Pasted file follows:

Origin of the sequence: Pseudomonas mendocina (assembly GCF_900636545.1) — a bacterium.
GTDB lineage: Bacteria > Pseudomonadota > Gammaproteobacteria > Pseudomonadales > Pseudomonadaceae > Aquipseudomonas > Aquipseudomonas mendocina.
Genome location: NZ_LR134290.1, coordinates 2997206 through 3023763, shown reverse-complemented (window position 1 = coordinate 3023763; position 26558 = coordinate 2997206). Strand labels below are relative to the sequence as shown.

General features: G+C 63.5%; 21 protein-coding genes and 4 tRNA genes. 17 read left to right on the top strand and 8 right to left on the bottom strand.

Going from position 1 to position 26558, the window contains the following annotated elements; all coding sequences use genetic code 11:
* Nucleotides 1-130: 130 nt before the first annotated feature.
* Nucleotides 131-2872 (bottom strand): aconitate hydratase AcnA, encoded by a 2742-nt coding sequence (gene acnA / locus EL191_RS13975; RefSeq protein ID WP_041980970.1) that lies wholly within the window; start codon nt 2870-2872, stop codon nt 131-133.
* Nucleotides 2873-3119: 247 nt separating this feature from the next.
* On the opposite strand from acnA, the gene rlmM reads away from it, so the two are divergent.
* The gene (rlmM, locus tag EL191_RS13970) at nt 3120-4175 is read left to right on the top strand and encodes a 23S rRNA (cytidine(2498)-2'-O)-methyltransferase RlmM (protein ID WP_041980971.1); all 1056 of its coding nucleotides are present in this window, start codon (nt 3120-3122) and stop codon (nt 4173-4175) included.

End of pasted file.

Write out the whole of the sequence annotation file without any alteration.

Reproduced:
Origin of the sequence: Pseudomonas mendocina (assembly GCF_900636545.1) — a bacterium.
GTDB lineage: Bacteria > Pseudomonadota > Gammaproteobacteria > Pseudomonadales > Pseudomonadaceae > Aquipseudomonas > Aquipseudomonas mendocina.
Genome location: NZ_LR134290.1, coordinates 2997206 through 3023763, shown reverse-complemented (window position 1 = coordinate 3023763; position 26558 = coordinate 2997206). Strand labels below are relative to the sequence as shown.

General features: G+C 63.5%; 21 protein-coding genes and 4 tRNA genes. 17 read left to right on the top strand and 8 right to left on the bottom strand.

Going from position 1 to position 26558, the window contains the following annotated elements; all coding sequences use genetic code 11:
* Nucleotides 1-130: 130 nt before the first annotated feature.
* Nucleotides 131-2872 (bottom strand): aconitate hydratase AcnA, encoded by a 2742-nt coding sequence (gene acnA / locus EL191_RS13975; RefSeq protein ID WP_041980970.1) that lies wholly within the window; start codon nt 2870-2872, stop codon nt 131-133.
* Nucleotides 2873-3119: 247 nt separating this feature from the next.
* On the opposite strand from acnA, the gene rlmM reads away from it, so the two are divergent.
* The gene (rlmM, locus tag EL191_RS13970) at nt 3120-4175 is read left to right on the top strand and encodes a 23S rRNA (cytidine(2498)-2'-O)-methyltransferase RlmM (protein ID WP_041980971.1); all 1056 of its coding nucleotides are present in this window, start codon (nt 3120-3122) and stop codon (nt 4173-4175) included.